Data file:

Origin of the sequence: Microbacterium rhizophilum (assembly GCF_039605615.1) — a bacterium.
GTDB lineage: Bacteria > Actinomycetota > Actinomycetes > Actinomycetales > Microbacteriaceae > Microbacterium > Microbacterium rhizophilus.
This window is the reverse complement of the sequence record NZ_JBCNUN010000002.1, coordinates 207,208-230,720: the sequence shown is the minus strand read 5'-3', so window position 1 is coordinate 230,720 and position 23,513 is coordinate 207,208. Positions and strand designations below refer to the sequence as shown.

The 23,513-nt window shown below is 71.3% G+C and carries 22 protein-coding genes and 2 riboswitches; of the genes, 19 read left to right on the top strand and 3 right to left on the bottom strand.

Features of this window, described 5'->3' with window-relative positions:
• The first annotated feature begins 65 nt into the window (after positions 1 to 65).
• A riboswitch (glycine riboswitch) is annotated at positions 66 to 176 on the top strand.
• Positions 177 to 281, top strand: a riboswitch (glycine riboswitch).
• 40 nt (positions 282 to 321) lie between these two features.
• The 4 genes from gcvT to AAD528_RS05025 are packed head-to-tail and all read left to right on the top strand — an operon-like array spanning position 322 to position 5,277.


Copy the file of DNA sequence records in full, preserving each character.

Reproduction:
Origin of the sequence: Microbacterium rhizophilum (assembly GCF_039605615.1) — a bacterium.
GTDB lineage: Bacteria > Actinomycetota > Actinomycetes > Actinomycetales > Microbacteriaceae > Microbacterium > Microbacterium rhizophilus.
This window is the reverse complement of the sequence record NZ_JBCNUN010000002.1, coordinates 207,208-230,720: the sequence shown is the minus strand read 5'-3', so window position 1 is coordinate 230,720 and position 23,513 is coordinate 207,208. Positions and strand designations below refer to the sequence as shown.

The 23,513-nt window shown below is 71.3% G+C and carries 22 protein-coding genes and 2 riboswitches; of the genes, 19 read left to right on the top strand and 3 right to left on the bottom strand.

Features of this window, described 5'->3' with window-relative positions:
• The first annotated feature begins 65 nt into the window (after positions 1 to 65).
• A riboswitch (glycine riboswitch) is annotated at positions 66 to 176 on the top strand.
• Positions 177 to 281, top strand: a riboswitch (glycine riboswitch).
• 40 nt (positions 282 to 321) lie between these two features.
• The 4 genes from gcvT to AAD528_RS05025 are packed head-to-tail and all read left to right on the top strand — an operon-like array spanning position 322 to position 5,277.